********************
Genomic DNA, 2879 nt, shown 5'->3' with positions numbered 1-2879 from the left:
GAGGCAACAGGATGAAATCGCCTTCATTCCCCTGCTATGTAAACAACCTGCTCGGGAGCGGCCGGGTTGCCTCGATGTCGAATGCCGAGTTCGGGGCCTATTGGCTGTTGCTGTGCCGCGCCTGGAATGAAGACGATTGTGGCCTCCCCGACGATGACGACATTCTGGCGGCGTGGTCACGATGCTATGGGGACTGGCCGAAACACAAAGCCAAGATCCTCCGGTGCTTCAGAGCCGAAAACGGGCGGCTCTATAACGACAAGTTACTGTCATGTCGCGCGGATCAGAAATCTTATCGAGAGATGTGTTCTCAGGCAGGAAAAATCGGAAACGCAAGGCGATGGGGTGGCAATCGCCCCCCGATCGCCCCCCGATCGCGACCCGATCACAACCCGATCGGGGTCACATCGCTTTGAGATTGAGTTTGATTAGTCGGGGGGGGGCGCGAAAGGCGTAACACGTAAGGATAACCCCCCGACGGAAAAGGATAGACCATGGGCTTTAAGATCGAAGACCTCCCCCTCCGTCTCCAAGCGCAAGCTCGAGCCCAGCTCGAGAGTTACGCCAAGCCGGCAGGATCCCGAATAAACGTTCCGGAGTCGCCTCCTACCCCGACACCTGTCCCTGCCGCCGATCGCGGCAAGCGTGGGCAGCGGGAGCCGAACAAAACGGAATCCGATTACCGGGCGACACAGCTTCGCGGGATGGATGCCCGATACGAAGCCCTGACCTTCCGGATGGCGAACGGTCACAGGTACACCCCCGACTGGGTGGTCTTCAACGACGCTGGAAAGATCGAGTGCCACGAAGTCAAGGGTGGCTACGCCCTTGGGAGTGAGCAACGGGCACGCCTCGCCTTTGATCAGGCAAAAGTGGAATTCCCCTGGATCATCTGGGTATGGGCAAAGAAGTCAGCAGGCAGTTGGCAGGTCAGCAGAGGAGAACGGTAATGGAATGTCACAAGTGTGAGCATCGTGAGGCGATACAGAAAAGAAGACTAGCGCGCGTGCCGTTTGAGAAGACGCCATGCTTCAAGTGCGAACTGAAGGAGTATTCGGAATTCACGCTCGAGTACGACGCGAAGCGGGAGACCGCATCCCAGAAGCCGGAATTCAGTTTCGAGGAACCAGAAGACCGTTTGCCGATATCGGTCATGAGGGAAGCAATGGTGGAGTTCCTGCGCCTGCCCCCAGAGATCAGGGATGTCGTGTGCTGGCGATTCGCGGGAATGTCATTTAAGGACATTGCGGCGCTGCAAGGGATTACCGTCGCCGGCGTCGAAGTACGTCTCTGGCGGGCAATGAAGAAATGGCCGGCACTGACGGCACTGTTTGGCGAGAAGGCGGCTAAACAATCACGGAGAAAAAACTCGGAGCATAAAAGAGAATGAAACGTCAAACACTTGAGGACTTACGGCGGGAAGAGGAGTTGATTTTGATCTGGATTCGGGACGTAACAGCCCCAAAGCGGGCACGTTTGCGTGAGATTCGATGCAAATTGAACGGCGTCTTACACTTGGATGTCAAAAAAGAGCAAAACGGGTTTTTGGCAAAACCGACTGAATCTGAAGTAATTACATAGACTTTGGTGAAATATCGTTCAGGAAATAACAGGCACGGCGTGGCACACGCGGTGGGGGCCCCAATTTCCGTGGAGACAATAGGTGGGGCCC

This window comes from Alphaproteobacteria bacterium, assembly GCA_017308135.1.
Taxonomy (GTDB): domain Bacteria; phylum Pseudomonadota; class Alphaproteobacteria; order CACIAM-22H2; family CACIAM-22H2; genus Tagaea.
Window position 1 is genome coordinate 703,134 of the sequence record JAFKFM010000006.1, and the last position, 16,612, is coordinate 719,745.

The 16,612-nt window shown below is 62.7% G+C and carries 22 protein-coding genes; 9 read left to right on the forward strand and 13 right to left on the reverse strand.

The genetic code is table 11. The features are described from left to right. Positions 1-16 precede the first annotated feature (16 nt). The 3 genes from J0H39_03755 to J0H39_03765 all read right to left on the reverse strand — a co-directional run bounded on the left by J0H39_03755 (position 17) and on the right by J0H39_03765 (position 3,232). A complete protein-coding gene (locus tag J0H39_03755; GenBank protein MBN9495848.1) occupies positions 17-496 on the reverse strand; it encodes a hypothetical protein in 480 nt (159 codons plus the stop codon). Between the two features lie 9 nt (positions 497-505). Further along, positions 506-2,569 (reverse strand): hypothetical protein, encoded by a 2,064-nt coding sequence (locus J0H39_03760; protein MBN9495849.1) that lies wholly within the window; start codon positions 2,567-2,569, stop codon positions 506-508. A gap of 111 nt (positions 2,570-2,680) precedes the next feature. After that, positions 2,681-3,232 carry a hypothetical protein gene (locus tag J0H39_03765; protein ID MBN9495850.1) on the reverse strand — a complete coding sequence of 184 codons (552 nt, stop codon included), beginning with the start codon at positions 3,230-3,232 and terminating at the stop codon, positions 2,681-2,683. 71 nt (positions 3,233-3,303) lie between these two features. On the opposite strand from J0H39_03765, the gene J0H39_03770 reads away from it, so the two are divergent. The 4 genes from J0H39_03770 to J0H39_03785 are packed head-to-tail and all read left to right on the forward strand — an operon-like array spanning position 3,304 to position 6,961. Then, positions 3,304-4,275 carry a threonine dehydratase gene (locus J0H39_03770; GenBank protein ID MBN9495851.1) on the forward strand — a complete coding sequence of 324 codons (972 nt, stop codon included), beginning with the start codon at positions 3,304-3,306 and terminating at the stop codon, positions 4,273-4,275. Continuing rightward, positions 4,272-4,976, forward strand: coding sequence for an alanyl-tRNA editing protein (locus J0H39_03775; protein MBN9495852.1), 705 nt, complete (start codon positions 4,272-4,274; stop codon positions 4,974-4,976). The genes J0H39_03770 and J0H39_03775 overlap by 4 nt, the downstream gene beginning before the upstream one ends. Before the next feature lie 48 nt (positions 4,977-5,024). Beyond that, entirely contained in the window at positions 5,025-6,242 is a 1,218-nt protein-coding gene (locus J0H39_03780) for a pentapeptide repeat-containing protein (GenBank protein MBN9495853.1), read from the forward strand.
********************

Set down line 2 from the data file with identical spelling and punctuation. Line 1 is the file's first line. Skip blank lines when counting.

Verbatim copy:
GAGGCAACAGGATGAAATCGCCTTCATTCCCCTGCTATGTAAACAACCTGCTCGGGAGCGGCCGGGTTGCCTCGATGTCGAATGCCGAGTTCGGGGCCTATTGGCTGTTGCTGTGCCGCGCCTGGAATGAAGACGATTGTGGCCTCCCCGACGATGACGACATTCTGGCGGCGTGGTCACGATGCTATGGGGACTGGCCGAAACACAAAGCCAAGATCCTCCGGTGCTTCAGAGCCGAAAACGGGCGGCTCTATAACGACAAGTTACTGTCATGTCGCGCGGATCAGAAATCTTATCGAGAGATGTGTTCTCAGGCAGGAAAAATCGGAAACGCAAGGCGATGGGGTGGCAATCGCCCCCCGATCGCCCCCCGATCGCGACCCGATCACAACCCGATCGGGGTCACATCGCTTTGAGATTGAGTTTGATTAGTCGGGGGGGGGCGCGAAAGGCGTAACACGTAAGGATAACCCCCCGACGGAAAAGGATAGACCATGGGCTTTAAGATCGAAGACCTCCCCCTCCGTCTCCAAGCGCAAGCTCGAGCCCAGCTCGAGAGTTACGCCAAGCCGGCAGGATCCCGAATAAACGTTCCGGAGTCGCCTCCTACCCCGACACCTGTCCCTGCCGCCGATCGCGGCAAGCGTGGGCAGCGGGAGCCGAACAAAACGGAATCCGATTACCGGGCGACACAGCTTCGCGGGATGGATGCCCGATACGAAGCCCTGACCTTCCGGATGGCGAACGGTCACAGGTACACCCCCGACTGGGTGGTCTTCAACGACGCTGGAAAGATCGAGTGCCACGAAGTCAAGGGTGGCTACGCCCTTGGGAGTGAGCAACGGGCACGCCTCGCCTTTGATCAGGCAAAAGTGGAATTCCCCTGGATCATCTGGGTATGGGCAAAGAAGTCAGCAGGCAGTTGGCAGGTCAGCAGAGGAGAACGGTAATGGAATGTCACAAGTGTGAGCATCGTGAGGCGATACAGAAAAGAAGACTAGCGCGCGTGCCGTTTGAGAAGACGCCATGCTTCAAGTGCGAACTGAAGGAGTATTCGGAATTCACGCTCGAGTACGACGCGAAGCGGGAGACCGCATCCCAGAAGCCGGAATTCAGTTTCGAGGAACCAGAAGACCGTTTGCCGATATCGGTCATGAGGGAAGCAATGGTGGAGTTCCTGCGCCTGCCCCCAGAGATCAGGGATGTCGTGTGCTGGCGATTCGCGGGAATGTCATTTAAGGACATTGCGGCGCTGCAAGGGATTACCGTCGCCGGCGTCGAAGTACGTCTCTGGCGGGCAATGAAGAAATGGCCGGCACTGACGGCACTGTTTGGCGAGAAGGCGGCTAAACAATCACGGAGAAAAAACTCGGAGCATAAAAGAGAATGAAACGTCAAACACTTGAGGACTTACGGCGGGAAGAGGAGTTGATTTTGATCTGGATTCGGGACGTAACAGCCCCAAAGCGGGCACGTTTGCGTGAGATTCGATGCAAATTGAACGGCGTCTTACACTTGGATGTCAAAAAAGAGCAAAACGGGTTTTTGGCAAAACCGACTGAATCTGAAGTAATTACATAGACTTTGGTGAAATATCGTTCAGGAAATAACAGGCACGGCGTGGCACACGCGGTGGGGGCCCCAATTTCCGTGGAGACAATAGGTGGGGCCC